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Thomas Wentworth Higginson, Atlantic Essays, Sappho. (search)
arns how to strike the harp with the plectron, Sappho's invention; Mnasidica embroiders a sacred rob said Strabo, writing a little before our era, Sappho, a wondrous creature; for we know not any womanor Euripides, why should his successors spare Sappho? Therefore the reckless comic authors of th only a pretty fable. He took up the tale of Sappho, conjured up a certain Phaon, with whom she mieucadian leap could not purge. Finally, since Sappho was a heathen, a theologian was found at last l, for instance, says of it: The tenderness of Sappho, whose character has been rescued, by one of twas this Lesbian school that assembled around Sappho? Mure pronounces it to have been a school of and appealed to Sappho, who thus replied:-- Sappho's solution. A letter is a thing essentiallyt it seems rather a pity that this memorial of Sappho should be preserved, while her solemn hymns andess or of dame. It is of little consequence; Sappho doubtless had lovers, and one of them may as w[54 more...]
Thomas Wentworth Higginson, Atlantic Essays, Sappho's riddle. (search)
Sappho's riddle. There is a feminine creature who bears in her bosom a voiceless brood; yet they send forth a clear voice, over sea and land, to whatsoever mortals they will; the absent hear it; so do the deaf. This is the riddle, as recorded by Antiphanes, and preserved by Athenaeus. It appears that somebody tried to guess it. The feminine creature, he thought, was the state. The brood must be the orators, to be sure, whose voices reached beyond the seas, as far as Asia and Thrace, ane. The brood must be the orators, to be sure, whose voices reached beyond the seas, as far as Asia and Thrace, and brought back thence something to their own advantage; while the community sat dumb and deaf amid their railings. This seemed plausible, but somebody else objected to the solution; for who ever knew an orator to be silent, he said, until he was put down by force? All of which sounds quite American and modern. But he gave it up, at last, and appealed to Sappho, who thus replied:--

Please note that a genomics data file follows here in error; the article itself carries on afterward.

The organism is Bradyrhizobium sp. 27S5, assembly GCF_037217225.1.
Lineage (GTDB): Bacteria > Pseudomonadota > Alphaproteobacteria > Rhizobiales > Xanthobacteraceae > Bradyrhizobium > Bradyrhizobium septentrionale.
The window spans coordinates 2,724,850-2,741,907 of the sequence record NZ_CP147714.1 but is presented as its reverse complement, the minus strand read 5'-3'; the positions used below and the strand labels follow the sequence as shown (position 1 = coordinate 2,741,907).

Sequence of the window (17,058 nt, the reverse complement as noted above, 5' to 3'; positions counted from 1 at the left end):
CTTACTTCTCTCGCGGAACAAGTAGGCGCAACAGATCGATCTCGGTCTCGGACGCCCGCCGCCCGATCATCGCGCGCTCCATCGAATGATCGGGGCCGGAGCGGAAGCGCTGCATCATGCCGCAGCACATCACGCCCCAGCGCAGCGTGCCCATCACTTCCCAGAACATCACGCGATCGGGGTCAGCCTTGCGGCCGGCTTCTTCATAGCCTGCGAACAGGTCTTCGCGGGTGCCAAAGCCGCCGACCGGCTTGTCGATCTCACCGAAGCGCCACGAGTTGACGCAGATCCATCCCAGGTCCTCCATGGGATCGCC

Thomas Wentworth Higginson, Atlantic Essays, Sappho's solution. (search)
Sappho's solution. A letter is a thing essentially feminine in its character. It bears a brood in its bosom named the alphabet. They are voiceless, yet speak to whom they will; and if any man shall stand next to him who reads, will he not hear?
Thomas Wentworth Higginson, The new world and the new book, XI (search)
is not so difficult as one might suppose. It often takes a great while to determine the comparative merit of authors,— indeed, the newspapers are just now saying that the late Mr. Tupper had a larger income from the sales of his works than Browning, Tennyson, and Lowell jointly received,—but it does not take so long to determine which among an author's works are the best; and it is probable that the Descent of Neptune in the Iliad, and the Vision of Helen in the Agamemnon of Aeschylus, and Sappho's famous ode, and the Birds of Aristophanes, and the Hylas of Theocritus, and the Sparrow of Catullus, and the De Arte Poetica of Horace were early recognized as being the same distinct masterpieces that we now find them. It is the tradition that an empress wept when Virgil recited his Tu Marcellus eris; and it still remains the one passage in the Aeneid that calls tears to the eye. After all, contemporary criticism is less trivial than we think. Philosophers, says Novalis, are the eternal